Good news was the order of the day at the 91st annual meeting of the East Hampton Historical Society, held recently at Clinton Academy.
Arthur Graham, president of the board of trustees, reported that between fund-raising, memberships, and events such as house tours and parties, the society raised $560,000 in 2012 and now has net assets of $2.5 million. The money helps to fund its school programs, collections, exhibitions, and the upkeep of various buildings — in particular last year, the Mulford farmhouse and the Town Marine Museum in Amagansett.
“We’re a very healthy organization,” said Mr. Graham, thanking the trustees — Chip Rae, John McGuirk, Maureen Bluedorn, Barbara Borsack, Mary Clarke, Frank Newbold, and Bill Fleming — for their commitment.
Richard Barons, the society’s executive director, agreed. “It’s the best board I have ever worked with in my zillions of years in the nonprofit world,” he said.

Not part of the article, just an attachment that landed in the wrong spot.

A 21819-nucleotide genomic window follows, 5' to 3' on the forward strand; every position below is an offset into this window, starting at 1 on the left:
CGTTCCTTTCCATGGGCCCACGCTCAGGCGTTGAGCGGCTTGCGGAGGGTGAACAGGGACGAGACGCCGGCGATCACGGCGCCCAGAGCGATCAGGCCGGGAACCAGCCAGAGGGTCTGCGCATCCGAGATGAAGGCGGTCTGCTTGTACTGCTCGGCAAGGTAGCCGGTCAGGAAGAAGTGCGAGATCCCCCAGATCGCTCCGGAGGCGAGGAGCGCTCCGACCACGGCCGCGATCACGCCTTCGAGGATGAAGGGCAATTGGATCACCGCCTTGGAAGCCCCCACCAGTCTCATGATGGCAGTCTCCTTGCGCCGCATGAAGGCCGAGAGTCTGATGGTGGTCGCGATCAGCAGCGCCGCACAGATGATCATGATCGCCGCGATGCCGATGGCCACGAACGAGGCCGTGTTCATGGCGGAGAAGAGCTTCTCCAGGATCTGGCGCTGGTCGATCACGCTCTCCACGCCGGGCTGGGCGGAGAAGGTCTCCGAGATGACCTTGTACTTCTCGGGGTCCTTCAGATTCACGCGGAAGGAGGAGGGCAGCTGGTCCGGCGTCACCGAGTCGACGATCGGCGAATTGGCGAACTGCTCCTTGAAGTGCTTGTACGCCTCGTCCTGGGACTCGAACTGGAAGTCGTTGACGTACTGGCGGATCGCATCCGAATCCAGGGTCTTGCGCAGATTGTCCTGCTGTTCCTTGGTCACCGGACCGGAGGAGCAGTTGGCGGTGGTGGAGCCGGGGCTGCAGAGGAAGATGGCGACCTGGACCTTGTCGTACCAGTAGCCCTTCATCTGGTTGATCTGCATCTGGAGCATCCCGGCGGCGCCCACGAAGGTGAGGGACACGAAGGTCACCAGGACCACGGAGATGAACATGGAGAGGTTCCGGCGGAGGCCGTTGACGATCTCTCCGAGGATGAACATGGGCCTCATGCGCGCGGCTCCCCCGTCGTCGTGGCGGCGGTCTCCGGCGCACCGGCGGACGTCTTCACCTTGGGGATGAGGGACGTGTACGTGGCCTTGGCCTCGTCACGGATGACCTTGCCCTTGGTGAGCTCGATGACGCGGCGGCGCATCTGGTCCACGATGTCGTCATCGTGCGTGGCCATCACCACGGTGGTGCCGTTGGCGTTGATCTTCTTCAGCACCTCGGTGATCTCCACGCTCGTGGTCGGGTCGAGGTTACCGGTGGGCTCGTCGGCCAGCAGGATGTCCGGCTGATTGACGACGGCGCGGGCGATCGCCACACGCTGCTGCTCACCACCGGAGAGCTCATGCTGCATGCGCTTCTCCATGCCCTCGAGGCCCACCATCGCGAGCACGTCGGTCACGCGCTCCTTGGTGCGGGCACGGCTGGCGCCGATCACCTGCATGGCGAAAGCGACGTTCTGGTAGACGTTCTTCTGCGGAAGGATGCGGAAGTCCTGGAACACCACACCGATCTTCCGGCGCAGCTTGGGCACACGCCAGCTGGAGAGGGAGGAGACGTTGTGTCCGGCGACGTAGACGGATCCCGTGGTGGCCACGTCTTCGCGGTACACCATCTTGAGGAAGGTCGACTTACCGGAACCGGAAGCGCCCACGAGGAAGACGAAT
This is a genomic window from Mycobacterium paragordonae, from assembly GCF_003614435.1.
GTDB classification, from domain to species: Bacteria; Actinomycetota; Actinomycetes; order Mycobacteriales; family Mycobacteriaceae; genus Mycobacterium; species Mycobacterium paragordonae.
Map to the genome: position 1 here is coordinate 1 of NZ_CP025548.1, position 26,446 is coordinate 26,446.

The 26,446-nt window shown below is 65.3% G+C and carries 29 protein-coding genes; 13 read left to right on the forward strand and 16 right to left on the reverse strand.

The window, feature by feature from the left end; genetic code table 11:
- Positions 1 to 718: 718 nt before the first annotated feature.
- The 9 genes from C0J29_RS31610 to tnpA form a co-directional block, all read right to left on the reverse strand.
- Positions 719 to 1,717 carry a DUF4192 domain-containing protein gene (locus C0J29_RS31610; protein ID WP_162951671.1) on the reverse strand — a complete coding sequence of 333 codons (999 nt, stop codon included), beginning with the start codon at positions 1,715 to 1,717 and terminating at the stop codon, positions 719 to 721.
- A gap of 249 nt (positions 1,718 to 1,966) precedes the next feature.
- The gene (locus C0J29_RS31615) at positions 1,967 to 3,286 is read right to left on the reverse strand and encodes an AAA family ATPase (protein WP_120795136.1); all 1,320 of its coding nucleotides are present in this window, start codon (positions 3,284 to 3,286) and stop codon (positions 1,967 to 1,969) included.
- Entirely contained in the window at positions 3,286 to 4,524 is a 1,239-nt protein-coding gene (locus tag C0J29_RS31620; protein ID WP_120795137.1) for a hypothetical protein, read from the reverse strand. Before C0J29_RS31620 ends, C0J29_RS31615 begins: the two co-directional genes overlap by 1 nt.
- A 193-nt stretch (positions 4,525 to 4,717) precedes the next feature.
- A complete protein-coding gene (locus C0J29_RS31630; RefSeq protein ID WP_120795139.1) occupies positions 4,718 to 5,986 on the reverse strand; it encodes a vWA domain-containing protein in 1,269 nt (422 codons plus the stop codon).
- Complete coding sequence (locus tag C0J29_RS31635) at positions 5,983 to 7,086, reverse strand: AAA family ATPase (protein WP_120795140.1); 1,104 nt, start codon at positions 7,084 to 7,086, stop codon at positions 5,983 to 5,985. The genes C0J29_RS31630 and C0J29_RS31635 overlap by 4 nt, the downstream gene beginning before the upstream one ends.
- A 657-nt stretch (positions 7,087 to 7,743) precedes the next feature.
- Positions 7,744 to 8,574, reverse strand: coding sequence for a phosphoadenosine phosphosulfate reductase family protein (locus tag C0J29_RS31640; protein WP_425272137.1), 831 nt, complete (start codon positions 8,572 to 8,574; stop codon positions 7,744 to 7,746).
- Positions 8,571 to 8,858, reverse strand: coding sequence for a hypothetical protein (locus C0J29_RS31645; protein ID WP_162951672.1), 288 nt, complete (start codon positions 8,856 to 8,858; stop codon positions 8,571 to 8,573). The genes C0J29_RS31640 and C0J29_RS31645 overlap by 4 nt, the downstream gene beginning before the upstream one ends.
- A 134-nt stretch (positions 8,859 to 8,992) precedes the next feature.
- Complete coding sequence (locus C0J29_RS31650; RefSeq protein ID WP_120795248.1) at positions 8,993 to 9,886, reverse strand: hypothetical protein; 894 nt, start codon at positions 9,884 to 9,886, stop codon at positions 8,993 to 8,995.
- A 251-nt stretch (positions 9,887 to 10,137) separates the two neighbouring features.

It was a banner year for collections, said Mr. Graham, including “an amazing amount of gifts from the community.” He singled out an early Rhode Island “banner-back” chair circa 1720, found in East Hampton about 40 years ago and still with its original red paint. It will be put on display at the Mulford farmhouse as of today.
Among other gifts in 2012, reported Ms. Borsack, who heads the collections committee, were a pair of late 18th-century men’s brass and silver shoe buckles donated by the Corwith family, a 1912 South Fork telephone directory, and Maude Sherwood Jewett’s silk evening jacket, circa 1920, donated by Camilla Jewett of Main Street, who will be 102 in August.